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Pima County sues over Tucson Water rate shifts

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Pima County sues over Tucson Water rate shifts

  • Steve Johnson/Flickr

Pima County filed a suit against Tucson's city water utility on Friday, alleging that an increase in rates for some customers who live outside the city limits can't be implemented as Tucson officials plan.

The 32-page lawsuit maintains that the city has set rates that are not "just and reasonable," and that Tucson Water will be committing "common law discrimination" by not treating all customers equally.

While the city of Tucson owns the water utility, Tucson Water also serves many customers who live in unincorporated areas of the county, outside of the city limits. City officials contend that providing water to those customers is more costly, and thus they should pay higher rates.

The Pima County Board of Supervisors authorized the suit last month in a 3-2 vote.

In late June, the Tucson City Council voted unanimously in favor of raising Tucson Water rates for customers outside of the city limits. A war of words followed as Pima County supervisors called the move “greedy” as the feud brought relations between the city and the county to “all-time low.”

"We tried to talk to the city of Tucson; they didn't respond," said Supervisor Sharon Bronson, chair of the county board.

"We need to protect ratepayers" who live outside of the city limits. "They don't seem to understand that," she told on Friday.

"We spent a year asking and even pleading with the city not to do what should be clear to everyone is unfair, unreasonable, and unconstitutional," Bronson said in a news release Friday after the lawsuit was filed in the late afternoon. "We gave them ample proof that what they were doing was wrong and illegal. Yet the City Council did it anyway. We have no option left but to seek relief from the court and protect county taxpayers from this ill-considered and illegal action by the mayor and Council."

Tucson officials had "no comment on litigation matters," said City Attorney Mike Rankin. "We will respond (to the suit), file our answer and motions and go from there."

City officials have said it costs up to 26 percent more to provide water to some residents of unincorporated areas of the county.

Starting Dec. 1, City Ordinance 11846 raised potable water rates for residents in areas such as the Catalina Foothills, Casas Adobes, Tanque Verde Valley, Corona de Tucson and the Drexel/Alvernon area, among others, by 10 percent compared to prices for Tucson residents. It also establishes a tiered system that can raise rates by as much as 40 percent for customers who use more water.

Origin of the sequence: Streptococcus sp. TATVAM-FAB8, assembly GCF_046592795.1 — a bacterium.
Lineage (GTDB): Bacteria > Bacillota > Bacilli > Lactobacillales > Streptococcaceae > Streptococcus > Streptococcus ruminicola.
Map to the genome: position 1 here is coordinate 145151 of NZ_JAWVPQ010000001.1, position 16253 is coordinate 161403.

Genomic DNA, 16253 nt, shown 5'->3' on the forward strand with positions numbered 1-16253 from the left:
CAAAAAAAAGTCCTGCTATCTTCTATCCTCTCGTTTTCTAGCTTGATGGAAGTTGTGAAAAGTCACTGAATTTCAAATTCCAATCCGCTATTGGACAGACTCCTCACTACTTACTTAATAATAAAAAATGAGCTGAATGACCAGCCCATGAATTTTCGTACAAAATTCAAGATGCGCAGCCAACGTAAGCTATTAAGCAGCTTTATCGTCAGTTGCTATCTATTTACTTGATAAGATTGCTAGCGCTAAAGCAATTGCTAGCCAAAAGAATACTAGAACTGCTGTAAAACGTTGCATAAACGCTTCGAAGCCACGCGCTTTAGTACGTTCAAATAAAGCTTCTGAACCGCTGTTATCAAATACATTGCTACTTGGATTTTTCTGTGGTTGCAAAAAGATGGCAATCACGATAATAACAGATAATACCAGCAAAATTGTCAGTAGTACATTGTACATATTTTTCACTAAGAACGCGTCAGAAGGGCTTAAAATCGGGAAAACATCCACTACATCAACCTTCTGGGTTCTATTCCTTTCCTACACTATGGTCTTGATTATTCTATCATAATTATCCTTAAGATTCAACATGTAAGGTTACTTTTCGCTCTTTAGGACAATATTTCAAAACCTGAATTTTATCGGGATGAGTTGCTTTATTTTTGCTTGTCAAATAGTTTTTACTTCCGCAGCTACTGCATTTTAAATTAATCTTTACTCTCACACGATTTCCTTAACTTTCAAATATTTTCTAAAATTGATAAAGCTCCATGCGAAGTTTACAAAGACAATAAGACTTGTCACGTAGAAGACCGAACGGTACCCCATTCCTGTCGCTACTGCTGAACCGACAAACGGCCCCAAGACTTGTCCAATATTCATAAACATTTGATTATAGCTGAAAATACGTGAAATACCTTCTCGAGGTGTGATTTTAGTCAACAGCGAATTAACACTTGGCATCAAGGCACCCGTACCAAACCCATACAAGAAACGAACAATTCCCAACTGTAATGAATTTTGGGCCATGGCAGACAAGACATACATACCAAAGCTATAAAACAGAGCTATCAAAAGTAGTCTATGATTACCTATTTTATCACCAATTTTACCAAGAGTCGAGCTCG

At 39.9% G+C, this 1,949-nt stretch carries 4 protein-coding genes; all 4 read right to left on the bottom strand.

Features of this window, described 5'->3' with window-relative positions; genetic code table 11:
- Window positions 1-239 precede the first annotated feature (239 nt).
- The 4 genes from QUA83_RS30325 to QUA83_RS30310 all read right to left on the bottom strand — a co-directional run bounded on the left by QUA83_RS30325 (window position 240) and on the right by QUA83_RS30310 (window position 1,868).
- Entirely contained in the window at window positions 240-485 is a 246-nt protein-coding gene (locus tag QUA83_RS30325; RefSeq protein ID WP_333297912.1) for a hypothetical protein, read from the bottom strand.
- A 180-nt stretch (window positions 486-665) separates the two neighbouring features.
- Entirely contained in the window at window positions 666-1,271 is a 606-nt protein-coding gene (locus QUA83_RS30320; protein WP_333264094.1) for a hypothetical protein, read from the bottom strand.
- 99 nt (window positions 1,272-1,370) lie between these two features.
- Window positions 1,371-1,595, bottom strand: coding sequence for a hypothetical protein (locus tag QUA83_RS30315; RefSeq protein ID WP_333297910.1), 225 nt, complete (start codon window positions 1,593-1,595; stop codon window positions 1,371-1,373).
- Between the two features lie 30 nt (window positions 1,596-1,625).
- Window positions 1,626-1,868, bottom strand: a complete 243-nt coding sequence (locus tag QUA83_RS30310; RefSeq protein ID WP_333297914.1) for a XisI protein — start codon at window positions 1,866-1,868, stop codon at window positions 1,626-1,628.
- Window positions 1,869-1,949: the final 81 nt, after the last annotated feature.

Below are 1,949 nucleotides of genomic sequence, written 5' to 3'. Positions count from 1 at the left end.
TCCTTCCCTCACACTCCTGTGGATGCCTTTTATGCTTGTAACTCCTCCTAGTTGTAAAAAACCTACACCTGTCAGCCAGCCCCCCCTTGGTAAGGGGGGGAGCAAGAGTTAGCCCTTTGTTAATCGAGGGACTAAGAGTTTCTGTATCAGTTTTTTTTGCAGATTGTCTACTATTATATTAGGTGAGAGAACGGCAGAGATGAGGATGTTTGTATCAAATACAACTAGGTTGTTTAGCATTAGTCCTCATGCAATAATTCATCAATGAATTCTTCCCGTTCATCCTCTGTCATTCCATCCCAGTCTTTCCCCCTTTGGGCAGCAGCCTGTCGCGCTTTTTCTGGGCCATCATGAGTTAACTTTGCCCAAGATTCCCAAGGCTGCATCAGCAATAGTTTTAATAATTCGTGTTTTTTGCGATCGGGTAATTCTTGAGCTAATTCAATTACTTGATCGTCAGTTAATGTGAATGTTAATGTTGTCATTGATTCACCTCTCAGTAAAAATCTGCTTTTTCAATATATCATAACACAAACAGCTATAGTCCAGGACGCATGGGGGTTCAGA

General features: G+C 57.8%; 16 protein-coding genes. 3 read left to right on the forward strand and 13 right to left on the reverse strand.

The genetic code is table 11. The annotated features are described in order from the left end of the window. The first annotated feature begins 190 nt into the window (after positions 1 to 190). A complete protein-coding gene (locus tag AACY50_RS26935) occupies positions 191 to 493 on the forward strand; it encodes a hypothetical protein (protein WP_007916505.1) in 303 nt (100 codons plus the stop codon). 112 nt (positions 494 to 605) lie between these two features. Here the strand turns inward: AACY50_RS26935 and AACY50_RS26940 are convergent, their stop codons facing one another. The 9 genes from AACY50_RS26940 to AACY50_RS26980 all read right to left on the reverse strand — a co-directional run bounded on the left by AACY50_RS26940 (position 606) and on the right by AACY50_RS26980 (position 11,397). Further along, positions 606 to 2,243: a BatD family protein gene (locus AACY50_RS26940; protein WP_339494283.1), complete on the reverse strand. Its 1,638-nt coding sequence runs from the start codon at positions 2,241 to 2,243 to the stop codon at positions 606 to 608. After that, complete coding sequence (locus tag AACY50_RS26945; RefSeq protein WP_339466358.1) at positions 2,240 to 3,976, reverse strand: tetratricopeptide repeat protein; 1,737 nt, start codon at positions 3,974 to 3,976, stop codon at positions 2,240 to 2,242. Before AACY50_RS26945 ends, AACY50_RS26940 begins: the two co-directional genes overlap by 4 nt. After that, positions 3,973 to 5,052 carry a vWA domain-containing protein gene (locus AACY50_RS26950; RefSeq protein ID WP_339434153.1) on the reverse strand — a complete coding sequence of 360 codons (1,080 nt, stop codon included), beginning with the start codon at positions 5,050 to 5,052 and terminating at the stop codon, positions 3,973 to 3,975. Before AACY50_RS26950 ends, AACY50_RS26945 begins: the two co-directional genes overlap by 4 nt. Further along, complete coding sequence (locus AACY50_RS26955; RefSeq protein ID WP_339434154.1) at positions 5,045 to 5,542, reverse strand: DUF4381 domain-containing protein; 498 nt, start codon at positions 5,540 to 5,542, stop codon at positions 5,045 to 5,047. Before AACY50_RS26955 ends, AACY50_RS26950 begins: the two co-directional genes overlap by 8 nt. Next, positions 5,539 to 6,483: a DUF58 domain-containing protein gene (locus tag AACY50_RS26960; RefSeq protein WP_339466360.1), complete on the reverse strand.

The rate hike is expected to cost the county an additional $300,000, according to an estimate by County Administrator Chuck Huckelberry in a June memo to the Board of Supervisors. This is because county park facilities will be charged at the 40 percent tier.

“Dating back to spring when this issue first came up, there has always been one overarching reason to oppose these higher water rates being imposed only on certain customers,” Supervisor Rex Scott said during a meeting last month. “And that reason is it’s wrong. It’s wrong for people who have always been charged the same as other customers, some of them for decades.”

Supervisors Matt Heinz and Adelita Grijalva voted against filing the suit. Grijalva had said that she doesn’t support how the differential water rates were "imposed” by the city, but she believes legal precedents in the state give the city the right to do so. She also maintained that the county doesn’t need to seek outside legal counsel, which was part of the motion, because the county has attorneys in-house who can carry out the lawsuit, she said.

The argument from City Hall has been that differential water rates will lead to climate resiliency, fiscal responsibility and infrastructure investment in Tucson, as Mayor Regina Romero weighed prudence and conservation heavily before supporting the rate hike.

"For so many reasons (we have to do this)," Romero said before passing the water rate hike in June. "To be able to conserve and protect our water resources into the future but also for economic development reasons. We have to make sure that the decisions we're making right now are protecting residents not just five to 10 years from now but 50 years from now. Even though the motion has the cost-of-service analysis, this is much more based on the climate reality we live in and on the conservation that we have to take."